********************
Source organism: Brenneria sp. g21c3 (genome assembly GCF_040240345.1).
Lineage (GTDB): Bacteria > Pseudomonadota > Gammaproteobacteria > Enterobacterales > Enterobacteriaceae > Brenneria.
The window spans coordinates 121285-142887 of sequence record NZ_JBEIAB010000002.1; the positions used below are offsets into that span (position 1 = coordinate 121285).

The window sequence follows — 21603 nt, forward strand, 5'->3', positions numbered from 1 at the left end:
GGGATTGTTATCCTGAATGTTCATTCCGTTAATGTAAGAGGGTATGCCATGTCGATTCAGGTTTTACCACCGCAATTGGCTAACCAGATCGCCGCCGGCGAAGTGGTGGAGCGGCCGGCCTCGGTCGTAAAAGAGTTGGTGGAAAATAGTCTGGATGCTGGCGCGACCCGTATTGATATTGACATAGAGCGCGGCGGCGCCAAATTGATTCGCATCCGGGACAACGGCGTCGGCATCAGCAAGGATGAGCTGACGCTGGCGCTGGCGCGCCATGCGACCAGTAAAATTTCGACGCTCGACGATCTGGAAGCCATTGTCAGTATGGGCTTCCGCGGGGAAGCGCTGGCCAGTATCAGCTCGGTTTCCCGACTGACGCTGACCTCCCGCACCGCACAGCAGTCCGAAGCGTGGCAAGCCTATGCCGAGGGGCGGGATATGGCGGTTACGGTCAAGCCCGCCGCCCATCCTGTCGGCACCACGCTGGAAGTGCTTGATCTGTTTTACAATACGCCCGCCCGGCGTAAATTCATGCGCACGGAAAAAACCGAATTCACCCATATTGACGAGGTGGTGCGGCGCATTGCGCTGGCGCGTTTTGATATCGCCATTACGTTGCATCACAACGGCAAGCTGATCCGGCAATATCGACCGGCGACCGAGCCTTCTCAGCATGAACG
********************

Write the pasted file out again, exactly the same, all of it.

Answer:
Source organism: Brenneria sp. g21c3 (genome assembly GCF_040240345.1).
Lineage (GTDB): Bacteria > Pseudomonadota > Gammaproteobacteria > Enterobacterales > Enterobacteriaceae > Brenneria.
The window spans coordinates 121285-142887 of sequence record NZ_JBEIAB010000002.1; the positions used below are offsets into that span (position 1 = coordinate 121285).

The window sequence follows — 21603 nt, forward strand, 5'->3', positions numbered from 1 at the left end:
GGGATTGTTATCCTGAATGTTCATTCCGTTAATGTAAGAGGGTATGCCATGTCGATTCAGGTTTTACCACCGCAATTGGCTAACCAGATCGCCGCCGGCGAAGTGGTGGAGCGGCCGGCCTCGGTCGTAAAAGAGTTGGTGGAAAATAGTCTGGATGCTGGCGCGACCCGTATTGATATTGACATAGAGCGCGGCGGCGCCAAATTGATTCGCATCCGGGACAACGGCGTCGGCATCAGCAAGGATGAGCTGACGCTGGCGCTGGCGCGCCATGCGACCAGTAAAATTTCGACGCTCGACGATCTGGAAGCCATTGTCAGTATGGGCTTCCGCGGGGAAGCGCTGGCCAGTATCAGCTCGGTTTCCCGACTGACGCTGACCTCCCGCACCGCACAGCAGTCCGAAGCGTGGCAAGCCTATGCCGAGGGGCGGGATATGGCGGTTACGGTCAAGCCCGCCGCCCATCCTGTCGGCACCACGCTGGAAGTGCTTGATCTGTTTTACAATACGCCCGCCCGGCGTAAATTCATGCGCACGGAAAAAACCGAATTCACCCATATTGACGAGGTGGTGCGGCGCATTGCGCTGGCGCGTTTTGATATCGCCATTACGTTGCATCACAACGGCAAGCTGATCCGGCAATATCGACCGGCGACCGAGCCTTCTCAGCATGAACG